How Much Sugar Is Okay to Eat?

Recently, sugar — and how much we’re consuming — has been making headlines.

When it comes to heart health (and overall health) butter used to be the bad guy. Not anymore. Now, all eyes are on sugar — and, in particular, added sugar.

The problem isn’t necessarily sugar itself. It’s just how much of it we’re consuming on a daily basis.

The average American consumes 94 grams of added sugar a day, which works out to about 23.5 teaspoons every day — roughly the equivalent of two-and-a-half cans of Coke a day. Meanwhile, the American Heart Association recommends a maximum of just six teaspoons a day for women and nine for men.

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First, a quick explainer: There are two types of sugar. Glucose, found in bread and pasta, comes from carbohydrates. Fructose, on the other hand, is found in fruits and vegetables. It’s usually harmless, but in high quantities from the added sugars in processed foods, it can have harmful effects on your health.

The recent spike in added sugar consumption has contributed to a range of health issues, including obesity, metabolic disease, insulin resistance and fatty liver. Added sugar offers zero health benefits and empty calories — along with other detrimental effects on skin, memory and overeating. And, to make matters worse, research shows that sugar creates a need for even more sugar, meaning you can become dependent on it and experience symptoms of withdrawal without it.

“Fructose fails to stimulate hormones, like insulin, that are important in helping us feel full,” said Kathleen Page, MD, assistant professor of clinical medicine at Keck School of Medicine of USC. Dr. Page, who also is an endocrinologist at Keck Medicine of USC, was a researcher on a study that found eating added sweeteners such as fructose may promote feeding behavior.

While programs to temporarily eliminate added sugars, such as Whole30, are gaining popularity, they’re far from a long-term solution. Not only do they require serious willpower, but added sugar can also be difficult to avoid. There are some obvious sources — such as soda, candy, cake, cookies, ice cream, sweetened milks and breakfast cereals — but added sugars also can find their way into your diet through much sneakier means, such as whole-wheat bread and yogurt.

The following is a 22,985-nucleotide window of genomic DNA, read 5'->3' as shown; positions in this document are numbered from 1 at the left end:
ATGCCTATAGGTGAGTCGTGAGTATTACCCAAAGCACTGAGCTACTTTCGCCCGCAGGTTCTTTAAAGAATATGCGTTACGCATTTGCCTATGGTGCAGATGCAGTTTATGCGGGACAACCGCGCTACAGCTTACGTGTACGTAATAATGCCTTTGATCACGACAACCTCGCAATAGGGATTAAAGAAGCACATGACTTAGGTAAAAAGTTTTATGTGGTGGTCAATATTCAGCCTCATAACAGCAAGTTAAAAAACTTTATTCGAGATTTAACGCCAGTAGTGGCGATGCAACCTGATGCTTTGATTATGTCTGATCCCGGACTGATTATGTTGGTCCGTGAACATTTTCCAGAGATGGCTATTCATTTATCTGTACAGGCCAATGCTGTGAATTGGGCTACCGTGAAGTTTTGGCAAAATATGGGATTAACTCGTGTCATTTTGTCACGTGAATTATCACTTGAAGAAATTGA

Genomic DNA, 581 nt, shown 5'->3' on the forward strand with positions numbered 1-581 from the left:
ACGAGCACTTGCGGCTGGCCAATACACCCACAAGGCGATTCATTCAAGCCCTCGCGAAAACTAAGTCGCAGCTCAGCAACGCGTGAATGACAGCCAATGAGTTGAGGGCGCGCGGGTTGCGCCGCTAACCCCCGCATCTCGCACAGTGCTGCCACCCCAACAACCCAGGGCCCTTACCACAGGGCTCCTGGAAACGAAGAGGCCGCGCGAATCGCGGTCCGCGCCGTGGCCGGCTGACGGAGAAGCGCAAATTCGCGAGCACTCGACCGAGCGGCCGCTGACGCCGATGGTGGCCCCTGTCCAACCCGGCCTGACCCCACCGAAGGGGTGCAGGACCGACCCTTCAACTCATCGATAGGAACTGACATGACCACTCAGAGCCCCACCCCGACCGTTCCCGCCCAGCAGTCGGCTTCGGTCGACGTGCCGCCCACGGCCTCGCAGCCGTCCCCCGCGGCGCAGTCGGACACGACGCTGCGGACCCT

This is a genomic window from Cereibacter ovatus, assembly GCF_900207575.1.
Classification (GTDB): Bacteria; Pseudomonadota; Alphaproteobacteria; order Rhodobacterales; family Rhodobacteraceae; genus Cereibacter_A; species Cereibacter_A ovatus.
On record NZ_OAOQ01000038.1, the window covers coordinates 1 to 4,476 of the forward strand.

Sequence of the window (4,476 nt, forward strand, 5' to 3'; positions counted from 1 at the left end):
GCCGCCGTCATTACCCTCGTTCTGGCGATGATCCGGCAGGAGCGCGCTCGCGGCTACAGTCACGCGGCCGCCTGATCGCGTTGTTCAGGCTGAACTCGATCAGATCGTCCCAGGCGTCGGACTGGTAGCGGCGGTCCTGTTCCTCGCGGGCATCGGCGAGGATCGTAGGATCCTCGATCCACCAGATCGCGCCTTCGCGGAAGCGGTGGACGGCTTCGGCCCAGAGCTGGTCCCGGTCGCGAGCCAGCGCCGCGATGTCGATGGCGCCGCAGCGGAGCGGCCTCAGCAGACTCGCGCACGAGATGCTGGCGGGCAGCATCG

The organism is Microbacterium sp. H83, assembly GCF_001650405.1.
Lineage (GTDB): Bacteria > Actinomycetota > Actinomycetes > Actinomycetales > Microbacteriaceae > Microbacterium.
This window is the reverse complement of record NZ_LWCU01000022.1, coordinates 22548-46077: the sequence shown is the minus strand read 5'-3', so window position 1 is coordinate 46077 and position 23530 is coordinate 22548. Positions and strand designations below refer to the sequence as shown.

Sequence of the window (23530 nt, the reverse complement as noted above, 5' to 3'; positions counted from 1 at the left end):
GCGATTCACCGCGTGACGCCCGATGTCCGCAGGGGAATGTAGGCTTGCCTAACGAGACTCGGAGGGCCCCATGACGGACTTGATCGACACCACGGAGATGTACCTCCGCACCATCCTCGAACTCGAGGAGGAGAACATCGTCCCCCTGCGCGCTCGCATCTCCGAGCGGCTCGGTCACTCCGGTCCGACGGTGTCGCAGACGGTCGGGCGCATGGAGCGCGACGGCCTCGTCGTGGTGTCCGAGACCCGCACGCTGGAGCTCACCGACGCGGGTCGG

The best option may be to cut back. First, check the ingredient list of any processed food. And, when you do, be aware of added sugars in disguise. They can hide as corn sweetener, corn syrup, raw sugar, molasses, malt sugar, invert sugar, honey, high-fructose corn syrup, fruit juice concentrate and sugar molecules that ends in “-ose” (such as dextrose, fructose, glucose, lactose, maltose and sucrose).

Next, be aware of natural sources of sugar. They typically appear in both fruits and milk products, so any sort of food that lists sugar and doesn’t contain either must have added sugar in it. Sweetened cereals are a good example of this.

Eliminating all added sugars from your diet has obvious benefits for your health, such as weight loss and better skin. But, like most strict diets, it’s not sustainable over the long-term, especially since research has found that the most common substitute, artificial sweeteners, aren’t much better for your health.

So your best bet is to gradually cut back on added sugar. Consider analyzing ingredient lists and tracking how many teaspoons of added sugar you eat each day to ensure you’re maxing out at six teaspoons for women or nine for men, per day. Or set a goal for under, say, 10 teaspoons a day, and work your way down. It may seem drastic, but reducing added sugar intake could be the single best thing you do for your health.

By Deanna Pai

If you’re in the Southern California area and are in search of a primary care physician, call (800) USC-CARE (800-872-2273) or visit to schedule an appointment.